Robert de Beaumont, 3rd Earl of Leicester (died 1190) was an English nobleman, one of the principal followers of Henry the Young King in the Revolt of 1173–1174 against his father Henry II. He is also called Robert Blanchemains (French for "White Hands").
He was the son of Robert de Beaumont, 2nd Earl of Leicester, a staunch supporter of Henry II, and he inherited from his father large estates in England and Normandy.
When the revolt of the younger Henry broke out in April 1173, Robert went to his castle at Breteuil in Normandy. The rebels' aim was to take control of the duchy, but Henry II himself led an army to besiege the castle; Robert fled, and the Breteuil was taken on September 25 or 26.
Robert apparently went to Flanders, where he raised a large force of mercenaries, and landed at Walton, Suffolk, on 29 September 1173. He joined forces with Hugh Bigod, 1st Earl of Norfolk, and the two marched west, aiming to cut England in two across the Midlands and to relieve the king's siege of Robert's castle at Leicester. However, they were intercepted by the king's supporters and defeated at the Battle of Fornham near Fornham, near Bury St Edmunds, on 17 October. Robert, along with his wife and many others, was taken prisoner. Henry II took away the earl's lands and titles as well.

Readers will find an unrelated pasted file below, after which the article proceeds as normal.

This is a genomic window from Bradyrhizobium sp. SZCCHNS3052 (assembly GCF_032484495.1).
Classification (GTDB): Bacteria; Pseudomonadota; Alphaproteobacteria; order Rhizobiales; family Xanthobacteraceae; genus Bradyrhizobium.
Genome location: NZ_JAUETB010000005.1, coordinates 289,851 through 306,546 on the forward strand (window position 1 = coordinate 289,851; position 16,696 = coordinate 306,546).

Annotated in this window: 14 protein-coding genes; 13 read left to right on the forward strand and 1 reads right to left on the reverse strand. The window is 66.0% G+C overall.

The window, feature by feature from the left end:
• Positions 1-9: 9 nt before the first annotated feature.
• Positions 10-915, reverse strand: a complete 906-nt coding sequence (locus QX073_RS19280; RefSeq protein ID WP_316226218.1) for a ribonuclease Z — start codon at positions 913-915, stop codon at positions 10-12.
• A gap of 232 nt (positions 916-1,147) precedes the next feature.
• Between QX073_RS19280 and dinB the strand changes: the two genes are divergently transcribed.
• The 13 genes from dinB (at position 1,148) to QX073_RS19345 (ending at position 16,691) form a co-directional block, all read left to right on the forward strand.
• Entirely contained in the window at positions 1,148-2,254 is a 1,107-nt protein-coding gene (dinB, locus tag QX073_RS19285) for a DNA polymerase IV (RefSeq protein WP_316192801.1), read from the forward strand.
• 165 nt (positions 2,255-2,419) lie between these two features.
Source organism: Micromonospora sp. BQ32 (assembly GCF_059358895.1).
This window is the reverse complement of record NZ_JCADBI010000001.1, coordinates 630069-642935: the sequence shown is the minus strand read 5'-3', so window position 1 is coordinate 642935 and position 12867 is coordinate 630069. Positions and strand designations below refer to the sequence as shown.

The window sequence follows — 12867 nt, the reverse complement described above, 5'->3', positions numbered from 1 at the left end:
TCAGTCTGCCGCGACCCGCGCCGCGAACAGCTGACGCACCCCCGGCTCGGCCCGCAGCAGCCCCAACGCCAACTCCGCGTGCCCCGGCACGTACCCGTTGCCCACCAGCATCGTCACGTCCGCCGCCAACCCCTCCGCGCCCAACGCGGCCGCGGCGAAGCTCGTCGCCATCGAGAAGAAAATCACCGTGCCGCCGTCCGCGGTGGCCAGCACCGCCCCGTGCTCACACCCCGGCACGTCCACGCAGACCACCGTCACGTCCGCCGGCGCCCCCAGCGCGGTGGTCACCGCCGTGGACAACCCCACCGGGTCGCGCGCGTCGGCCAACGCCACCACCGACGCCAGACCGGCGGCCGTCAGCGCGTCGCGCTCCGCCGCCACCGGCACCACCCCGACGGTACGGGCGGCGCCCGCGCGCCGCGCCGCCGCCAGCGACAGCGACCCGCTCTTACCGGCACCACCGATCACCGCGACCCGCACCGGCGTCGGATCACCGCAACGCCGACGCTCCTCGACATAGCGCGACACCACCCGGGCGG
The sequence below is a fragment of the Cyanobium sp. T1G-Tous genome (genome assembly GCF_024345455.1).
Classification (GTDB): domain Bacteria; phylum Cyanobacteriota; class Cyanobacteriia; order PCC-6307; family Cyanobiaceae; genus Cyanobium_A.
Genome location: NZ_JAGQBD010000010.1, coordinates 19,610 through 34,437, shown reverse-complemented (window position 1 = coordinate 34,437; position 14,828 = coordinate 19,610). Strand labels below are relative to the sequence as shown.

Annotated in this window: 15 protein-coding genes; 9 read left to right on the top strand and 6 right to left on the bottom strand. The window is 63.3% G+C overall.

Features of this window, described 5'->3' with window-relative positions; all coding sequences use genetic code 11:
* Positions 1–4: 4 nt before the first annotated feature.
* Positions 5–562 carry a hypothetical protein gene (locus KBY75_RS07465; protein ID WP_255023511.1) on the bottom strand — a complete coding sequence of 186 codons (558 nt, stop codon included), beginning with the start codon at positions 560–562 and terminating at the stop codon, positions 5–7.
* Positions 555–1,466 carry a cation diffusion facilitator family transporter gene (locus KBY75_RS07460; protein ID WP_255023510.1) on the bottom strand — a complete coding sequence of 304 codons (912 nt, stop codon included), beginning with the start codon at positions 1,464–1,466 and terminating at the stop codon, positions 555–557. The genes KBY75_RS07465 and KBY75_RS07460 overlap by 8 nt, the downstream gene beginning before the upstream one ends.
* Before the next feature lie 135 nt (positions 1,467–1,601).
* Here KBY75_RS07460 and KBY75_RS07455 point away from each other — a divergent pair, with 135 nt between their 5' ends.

He remained in captivity until January 1177, well after most of the other prisoners had been released. The king was in a strong position and could afford to be merciful; not long after his release Robert's lands and titles were restored, but not his castles. All but two of his castles had been destroyed, and those two (Montsorrel in Leicestershire and Pacy in Normandy) remained in the king's hands.
Robert had little influence in the remaining years of Henry II's reign, but was restored to favour by Richard I. He carried one of the swords of state at Richard's coronation in 1189. In 1190 Robert went on the third crusade to Palestine, but he died at Dyrrachium on his return journey.
Robert married Petronilla, who was a daughter of William de Grandmesnil and great-granddaughter and eventual heiress to the English lands of Domesday baron, Hugh de Grandmesnil. They had five children: